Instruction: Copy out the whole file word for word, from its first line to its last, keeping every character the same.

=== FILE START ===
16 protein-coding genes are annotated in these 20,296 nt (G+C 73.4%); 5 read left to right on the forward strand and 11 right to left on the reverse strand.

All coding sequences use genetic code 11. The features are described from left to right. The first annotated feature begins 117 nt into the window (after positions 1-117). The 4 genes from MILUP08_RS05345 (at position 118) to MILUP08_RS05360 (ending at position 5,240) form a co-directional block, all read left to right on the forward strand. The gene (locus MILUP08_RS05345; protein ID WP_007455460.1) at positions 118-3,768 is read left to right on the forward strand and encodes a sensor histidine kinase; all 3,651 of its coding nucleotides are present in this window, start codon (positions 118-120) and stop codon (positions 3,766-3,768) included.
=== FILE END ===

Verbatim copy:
16 protein-coding genes are annotated in these 20,296 nt (G+C 73.4%); 5 read left to right on the forward strand and 11 right to left on the reverse strand.

All coding sequences use genetic code 11. The features are described from left to right. The first annotated feature begins 117 nt into the window (after positions 1-117). The 4 genes from MILUP08_RS05345 (at position 118) to MILUP08_RS05360 (ending at position 5,240) form a co-directional block, all read left to right on the forward strand. The gene (locus MILUP08_RS05345; protein ID WP_007455460.1) at positions 118-3,768 is read left to right on the forward strand and encodes a sensor histidine kinase; all 3,651 of its coding nucleotides are present in this window, start codon (positions 118-120) and stop codon (positions 3,766-3,768) included.